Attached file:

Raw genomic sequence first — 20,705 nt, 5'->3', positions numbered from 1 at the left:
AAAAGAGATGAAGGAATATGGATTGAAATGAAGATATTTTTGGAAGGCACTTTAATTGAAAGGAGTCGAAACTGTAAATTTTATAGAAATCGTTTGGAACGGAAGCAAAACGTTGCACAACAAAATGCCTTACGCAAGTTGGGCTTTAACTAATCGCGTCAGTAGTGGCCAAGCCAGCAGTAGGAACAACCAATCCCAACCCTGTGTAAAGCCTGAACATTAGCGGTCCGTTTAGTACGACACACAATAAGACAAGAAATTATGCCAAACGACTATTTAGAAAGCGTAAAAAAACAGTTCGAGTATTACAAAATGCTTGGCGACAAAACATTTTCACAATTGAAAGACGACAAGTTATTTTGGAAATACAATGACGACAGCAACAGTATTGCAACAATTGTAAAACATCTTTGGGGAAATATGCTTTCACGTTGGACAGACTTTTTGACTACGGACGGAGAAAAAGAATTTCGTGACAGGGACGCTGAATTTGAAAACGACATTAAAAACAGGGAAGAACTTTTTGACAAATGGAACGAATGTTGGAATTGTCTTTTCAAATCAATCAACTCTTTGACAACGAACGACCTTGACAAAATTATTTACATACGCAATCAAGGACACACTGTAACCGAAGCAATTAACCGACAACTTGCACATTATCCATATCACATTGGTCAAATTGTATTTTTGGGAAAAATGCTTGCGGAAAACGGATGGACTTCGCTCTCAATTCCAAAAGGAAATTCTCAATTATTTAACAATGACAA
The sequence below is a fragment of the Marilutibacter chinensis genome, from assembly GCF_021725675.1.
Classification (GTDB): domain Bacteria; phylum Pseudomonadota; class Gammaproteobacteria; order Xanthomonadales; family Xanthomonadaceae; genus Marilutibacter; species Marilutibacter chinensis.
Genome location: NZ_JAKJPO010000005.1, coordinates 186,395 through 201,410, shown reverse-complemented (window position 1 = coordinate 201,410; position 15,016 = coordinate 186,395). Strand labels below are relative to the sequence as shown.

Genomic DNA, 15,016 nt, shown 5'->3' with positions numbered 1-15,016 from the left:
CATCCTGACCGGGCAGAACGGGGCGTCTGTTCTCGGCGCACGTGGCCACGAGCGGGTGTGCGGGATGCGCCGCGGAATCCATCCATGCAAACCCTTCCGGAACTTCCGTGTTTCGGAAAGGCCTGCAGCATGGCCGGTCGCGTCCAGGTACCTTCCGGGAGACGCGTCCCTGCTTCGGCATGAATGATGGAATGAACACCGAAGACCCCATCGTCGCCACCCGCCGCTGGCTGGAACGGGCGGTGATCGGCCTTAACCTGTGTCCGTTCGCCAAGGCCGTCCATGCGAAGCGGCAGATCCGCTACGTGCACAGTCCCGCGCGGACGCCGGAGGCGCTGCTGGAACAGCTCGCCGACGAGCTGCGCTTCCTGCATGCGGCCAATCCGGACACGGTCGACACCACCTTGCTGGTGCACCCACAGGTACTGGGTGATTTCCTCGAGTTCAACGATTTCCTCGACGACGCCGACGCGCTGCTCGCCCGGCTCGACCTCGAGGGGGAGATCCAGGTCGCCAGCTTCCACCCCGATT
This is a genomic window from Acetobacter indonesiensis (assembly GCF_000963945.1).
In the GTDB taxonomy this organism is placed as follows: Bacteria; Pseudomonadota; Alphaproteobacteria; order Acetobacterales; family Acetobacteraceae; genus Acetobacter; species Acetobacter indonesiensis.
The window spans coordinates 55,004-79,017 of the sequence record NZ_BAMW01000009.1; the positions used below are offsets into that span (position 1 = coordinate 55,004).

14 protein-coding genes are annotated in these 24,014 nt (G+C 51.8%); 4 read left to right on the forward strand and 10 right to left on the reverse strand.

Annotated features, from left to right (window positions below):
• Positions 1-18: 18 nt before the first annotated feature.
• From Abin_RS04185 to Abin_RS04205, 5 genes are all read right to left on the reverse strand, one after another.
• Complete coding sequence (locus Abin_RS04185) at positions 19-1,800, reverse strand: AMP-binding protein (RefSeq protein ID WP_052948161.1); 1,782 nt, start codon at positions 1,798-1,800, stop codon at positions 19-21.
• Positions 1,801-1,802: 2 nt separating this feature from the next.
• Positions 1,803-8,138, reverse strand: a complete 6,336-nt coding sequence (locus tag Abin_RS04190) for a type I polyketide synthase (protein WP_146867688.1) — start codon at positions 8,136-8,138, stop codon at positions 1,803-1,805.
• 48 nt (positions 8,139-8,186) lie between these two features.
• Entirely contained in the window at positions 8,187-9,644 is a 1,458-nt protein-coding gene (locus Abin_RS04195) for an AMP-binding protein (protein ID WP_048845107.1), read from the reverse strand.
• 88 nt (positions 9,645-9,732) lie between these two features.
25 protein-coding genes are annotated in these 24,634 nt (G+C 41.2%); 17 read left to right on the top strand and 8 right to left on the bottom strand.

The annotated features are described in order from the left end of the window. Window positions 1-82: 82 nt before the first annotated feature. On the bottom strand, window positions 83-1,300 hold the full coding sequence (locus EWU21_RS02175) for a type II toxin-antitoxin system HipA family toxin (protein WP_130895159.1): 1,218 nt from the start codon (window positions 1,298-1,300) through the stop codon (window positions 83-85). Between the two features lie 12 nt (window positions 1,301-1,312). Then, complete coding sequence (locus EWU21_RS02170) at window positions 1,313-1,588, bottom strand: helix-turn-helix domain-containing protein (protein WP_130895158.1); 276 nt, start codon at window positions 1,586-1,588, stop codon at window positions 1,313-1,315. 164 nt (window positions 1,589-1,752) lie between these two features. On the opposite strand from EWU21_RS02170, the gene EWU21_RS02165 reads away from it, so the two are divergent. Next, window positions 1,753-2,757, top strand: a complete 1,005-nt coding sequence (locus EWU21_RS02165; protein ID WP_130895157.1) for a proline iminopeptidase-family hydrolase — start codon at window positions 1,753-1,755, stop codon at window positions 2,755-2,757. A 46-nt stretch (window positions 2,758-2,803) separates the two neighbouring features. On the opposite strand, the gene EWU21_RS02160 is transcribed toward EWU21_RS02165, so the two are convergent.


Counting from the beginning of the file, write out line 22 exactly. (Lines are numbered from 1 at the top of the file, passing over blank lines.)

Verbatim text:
The annotated features are described in order from the left end of the window. Window positions 1-82: 82 nt before the first annotated feature. On the bottom strand, window positions 83-1,300 hold the full coding sequence (locus EWU21_RS02175) for a type II toxin-antitoxin system HipA family toxin (protein WP_130895159.1): 1,218 nt from the start codon (window positions 1,298-1,300) through the stop codon (window positions 83-85). Between the two features lie 12 nt (window positions 1,301-1,312). Then, complete coding sequence (locus EWU21_RS02170) at window positions 1,313-1,588, bottom strand: helix-turn-helix domain-containing protein (protein WP_130895158.1); 276 nt, start codon at window positions 1,586-1,588, stop codon at window positions 1,313-1,315. 164 nt (window positions 1,589-1,752) lie between these two features. On the opposite strand from EWU21_RS02170, the gene EWU21_RS02165 reads away from it, so the two are divergent. Next, window positions 1,753-2,757, top strand: a complete 1,005-nt coding sequence (locus EWU21_RS02165; protein ID WP_130895157.1) for a proline iminopeptidase-family hydrolase — start codon at window positions 1,753-1,755, stop codon at window positions 2,755-2,757. A 46-nt stretch (window positions 2,758-2,803) separates the two neighbouring features. On the opposite strand, the gene EWU21_RS02160 is transcribed toward EWU21_RS02165, so the two are convergent.